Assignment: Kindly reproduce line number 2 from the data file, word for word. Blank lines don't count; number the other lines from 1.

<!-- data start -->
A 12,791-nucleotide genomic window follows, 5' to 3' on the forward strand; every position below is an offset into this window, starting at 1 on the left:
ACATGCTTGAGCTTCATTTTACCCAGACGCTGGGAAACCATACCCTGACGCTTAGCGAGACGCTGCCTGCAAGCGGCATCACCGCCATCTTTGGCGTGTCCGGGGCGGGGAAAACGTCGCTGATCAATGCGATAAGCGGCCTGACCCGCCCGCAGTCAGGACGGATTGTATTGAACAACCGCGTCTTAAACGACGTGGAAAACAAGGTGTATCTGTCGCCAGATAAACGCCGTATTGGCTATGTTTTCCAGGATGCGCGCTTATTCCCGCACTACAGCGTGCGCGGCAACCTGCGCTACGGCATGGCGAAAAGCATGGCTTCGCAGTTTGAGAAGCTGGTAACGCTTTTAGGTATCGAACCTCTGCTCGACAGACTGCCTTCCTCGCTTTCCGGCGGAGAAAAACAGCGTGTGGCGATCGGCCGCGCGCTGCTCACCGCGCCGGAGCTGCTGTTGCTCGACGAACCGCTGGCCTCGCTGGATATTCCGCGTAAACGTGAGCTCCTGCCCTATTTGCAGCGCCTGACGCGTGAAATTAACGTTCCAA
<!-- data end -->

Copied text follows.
ACATGCTTGAGCTTCATTTTACCCAGACGCTGGGAAACCATACCCTGACGCTTAGCGAGACGCTGCCTGCAAGCGGCATCACCGCCATCTTTGGCGTGTCCGGGGCGGGGAAAACGTCGCTGATCAATGCGATAAGCGGCCTGACCCGCCCGCAGTCAGGACGGATTGTATTGAACAACCGCGTCTTAAACGACGTGGAAAACAAGGTGTATCTGTCGCCAGATAAACGCCGTATTGGCTATGTTTTCCAGGATGCGCGCTTATTCCCGCACTACAGCGTGCGCGGCAACCTGCGCTACGGCATGGCGAAAAGCATGGCTTCGCAGTTTGAGAAGCTGGTAACGCTTTTAGGTATCGAACCTCTGCTCGACAGACTGCCTTCCTCGCTTTCCGGCGGAGAAAAACAGCGTGTGGCGATCGGCCGCGCGCTGCTCACCGCGCCGGAGCTGCTGTTGCTCGACGAACCGCTGGCCTCGCTGGATATTCCGCGTAAACGTGAGCTCCTGCCCTATTTGCAGCGCCTGACGCGTGAAATTAACGTTCCAA